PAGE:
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Where to spot pigs during Pannage season in the New Forest
Pannage pigs

Every autumn the sound of gentle snuffling comes from the undergrowth in the The New Forest. Pannage season sees Commoners turn their pigs out on the open forest, exercising the Right of Mast which dates back to medieval times.

The pigs happily eat acorns, beech nuts and chestnuts which are poisonous to the cattle and New Forest ponies which graze across the forest throughout the year.

This year’s Pannage season is drawing to a close – it officially ends on 17 November. The season normally lasts about 60 days, although it can extended – as it was in 2022 – if there is a glut of acorns. The pigs are fitted with nose rings to prevent them from rooting too deeply or damaging grassland.

They can travel up to 7.5 miles in a day in search of food, as revealed when GPS trackers were fitted to a group near Burley.

The natural woodland diet results in a rich and delicious flavour for pannage pork. Visit New Forest Marque for the local producers selling pannage meat.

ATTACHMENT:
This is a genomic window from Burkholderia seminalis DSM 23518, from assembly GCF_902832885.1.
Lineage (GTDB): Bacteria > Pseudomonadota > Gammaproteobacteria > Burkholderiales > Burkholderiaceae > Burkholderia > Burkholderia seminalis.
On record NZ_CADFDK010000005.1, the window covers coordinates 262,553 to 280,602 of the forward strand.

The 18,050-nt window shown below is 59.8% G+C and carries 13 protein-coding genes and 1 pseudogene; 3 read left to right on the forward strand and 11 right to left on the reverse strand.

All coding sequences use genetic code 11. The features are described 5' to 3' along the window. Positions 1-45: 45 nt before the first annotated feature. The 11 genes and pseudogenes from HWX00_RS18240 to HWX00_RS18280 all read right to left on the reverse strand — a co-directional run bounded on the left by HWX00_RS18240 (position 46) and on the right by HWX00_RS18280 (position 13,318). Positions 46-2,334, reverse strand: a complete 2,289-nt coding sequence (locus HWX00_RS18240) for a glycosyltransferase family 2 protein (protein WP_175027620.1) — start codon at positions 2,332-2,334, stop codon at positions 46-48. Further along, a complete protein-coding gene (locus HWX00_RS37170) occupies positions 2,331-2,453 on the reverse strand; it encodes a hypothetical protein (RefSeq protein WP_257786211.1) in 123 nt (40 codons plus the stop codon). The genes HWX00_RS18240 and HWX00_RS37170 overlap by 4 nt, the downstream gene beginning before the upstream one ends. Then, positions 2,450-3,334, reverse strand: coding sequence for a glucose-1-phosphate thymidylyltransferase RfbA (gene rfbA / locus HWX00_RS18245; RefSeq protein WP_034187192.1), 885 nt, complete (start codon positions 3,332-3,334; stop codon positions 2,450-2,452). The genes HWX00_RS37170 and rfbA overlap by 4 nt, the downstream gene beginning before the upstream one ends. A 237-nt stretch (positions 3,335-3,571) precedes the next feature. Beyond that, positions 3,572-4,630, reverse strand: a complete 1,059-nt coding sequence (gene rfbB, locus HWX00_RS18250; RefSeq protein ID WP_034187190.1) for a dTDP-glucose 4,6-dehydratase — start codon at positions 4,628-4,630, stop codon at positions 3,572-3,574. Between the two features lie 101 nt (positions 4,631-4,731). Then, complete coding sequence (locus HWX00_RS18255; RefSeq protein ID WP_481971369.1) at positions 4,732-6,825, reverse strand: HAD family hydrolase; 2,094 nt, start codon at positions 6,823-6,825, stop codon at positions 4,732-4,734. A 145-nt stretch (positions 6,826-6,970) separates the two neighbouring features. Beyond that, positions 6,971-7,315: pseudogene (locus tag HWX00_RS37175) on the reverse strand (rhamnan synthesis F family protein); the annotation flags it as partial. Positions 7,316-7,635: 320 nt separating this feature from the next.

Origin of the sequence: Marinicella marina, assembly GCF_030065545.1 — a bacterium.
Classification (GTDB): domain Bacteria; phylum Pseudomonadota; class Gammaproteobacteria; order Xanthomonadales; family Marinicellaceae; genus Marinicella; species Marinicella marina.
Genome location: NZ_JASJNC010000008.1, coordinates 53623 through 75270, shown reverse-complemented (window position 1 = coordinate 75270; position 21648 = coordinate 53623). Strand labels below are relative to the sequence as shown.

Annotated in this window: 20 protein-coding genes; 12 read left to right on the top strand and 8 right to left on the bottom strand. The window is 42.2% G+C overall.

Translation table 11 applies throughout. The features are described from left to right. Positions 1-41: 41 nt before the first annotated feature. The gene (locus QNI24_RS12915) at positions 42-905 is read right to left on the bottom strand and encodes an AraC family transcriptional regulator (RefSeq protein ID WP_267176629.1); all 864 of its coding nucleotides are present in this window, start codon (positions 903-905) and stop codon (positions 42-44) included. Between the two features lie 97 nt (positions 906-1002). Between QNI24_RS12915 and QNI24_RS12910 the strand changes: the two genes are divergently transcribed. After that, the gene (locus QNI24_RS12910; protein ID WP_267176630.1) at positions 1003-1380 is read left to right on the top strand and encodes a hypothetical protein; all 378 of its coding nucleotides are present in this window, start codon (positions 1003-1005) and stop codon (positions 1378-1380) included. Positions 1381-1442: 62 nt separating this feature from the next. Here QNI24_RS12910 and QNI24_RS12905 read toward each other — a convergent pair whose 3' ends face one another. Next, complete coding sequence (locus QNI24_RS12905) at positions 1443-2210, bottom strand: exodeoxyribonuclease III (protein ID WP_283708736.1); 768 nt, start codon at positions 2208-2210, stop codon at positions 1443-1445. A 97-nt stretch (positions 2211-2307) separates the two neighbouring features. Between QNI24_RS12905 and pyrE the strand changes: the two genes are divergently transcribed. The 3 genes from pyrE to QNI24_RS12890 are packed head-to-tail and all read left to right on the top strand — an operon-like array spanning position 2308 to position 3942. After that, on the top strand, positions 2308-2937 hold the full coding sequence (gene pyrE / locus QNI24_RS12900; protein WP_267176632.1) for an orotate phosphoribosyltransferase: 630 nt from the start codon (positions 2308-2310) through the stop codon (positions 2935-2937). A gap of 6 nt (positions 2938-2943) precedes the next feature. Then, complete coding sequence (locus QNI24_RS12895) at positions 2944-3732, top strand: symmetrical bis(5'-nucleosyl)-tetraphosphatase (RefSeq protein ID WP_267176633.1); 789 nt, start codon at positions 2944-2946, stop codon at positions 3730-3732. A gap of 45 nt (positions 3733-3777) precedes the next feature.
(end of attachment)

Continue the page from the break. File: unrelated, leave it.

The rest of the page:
Pannage is now almost unique to the New Forest and is one of its timeless seasonal activities. The pigs are a popular draw, but as to where to see them, the answer is ‘pretty much anywhere’.


As they are looking for acorns and beech nuts, the New Forest’s ancient and ornamental woodlands are the best bet for catching a glimpse of the photogenic porkers.

There are plenty of walks through the forest woodlands where you might just get lucky and spot a group as they hoover up on the forest floor.

The walk between Bolderwood and Acres Down loops through pig-friendly woodland. Or start your walk from the nearby Millyford Bridge car park. Burley’s pigs can be spotted on a walk from Anderwood. Also try Denny Wood where the pigs love rummaging between the beech trees, while Fritham is another popular hangout.

As with all livestock on the forest, it is important to follow the advice of the New Forest Code and not get too close, disturb or try and feed the pigs.

Dogs should also be kept under control in case they chase or come into contact with the pigs. The pigs do have right of way on New Forest roads – something to bear in mind if you are driving round the forest during the autumn.


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